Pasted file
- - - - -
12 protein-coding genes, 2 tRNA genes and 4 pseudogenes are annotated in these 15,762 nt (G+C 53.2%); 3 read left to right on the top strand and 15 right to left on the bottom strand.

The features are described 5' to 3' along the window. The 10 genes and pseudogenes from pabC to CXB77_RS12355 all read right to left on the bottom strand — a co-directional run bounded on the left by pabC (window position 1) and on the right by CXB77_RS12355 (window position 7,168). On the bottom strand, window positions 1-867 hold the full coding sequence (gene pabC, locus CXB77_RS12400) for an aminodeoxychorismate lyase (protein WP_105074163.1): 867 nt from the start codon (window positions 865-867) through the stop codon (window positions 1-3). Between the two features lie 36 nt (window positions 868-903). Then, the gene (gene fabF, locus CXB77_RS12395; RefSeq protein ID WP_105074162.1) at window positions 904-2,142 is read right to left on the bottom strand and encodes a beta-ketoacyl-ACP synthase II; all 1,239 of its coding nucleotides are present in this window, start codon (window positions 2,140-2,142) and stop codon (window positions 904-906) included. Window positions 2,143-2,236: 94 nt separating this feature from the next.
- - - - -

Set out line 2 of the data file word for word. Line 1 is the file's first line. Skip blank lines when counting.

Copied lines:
The features are described 5' to 3' along the window. The 10 genes and pseudogenes from pabC to CXB77_RS12355 all read right to left on the bottom strand — a co-directional run bounded on the left by pabC (window position 1) and on the right by CXB77_RS12355 (window position 7,168). On the bottom strand, window positions 1-867 hold the full coding sequence (gene pabC, locus CXB77_RS12400) for an aminodeoxychorismate lyase (protein WP_105074163.1): 867 nt from the start codon (window positions 865-867) through the stop codon (window positions 1-3). Between the two features lie 36 nt (window positions 868-903). Then, the gene (gene fabF, locus CXB77_RS12395; RefSeq protein ID WP_105074162.1) at window positions 904-2,142 is read right to left on the bottom strand and encodes a beta-ketoacyl-ACP synthase II; all 1,239 of its coding nucleotides are present in this window, start codon (window positions 2,140-2,142) and stop codon (window positions 904-906) included. Window positions 2,143-2,236: 94 nt separating this feature from the next.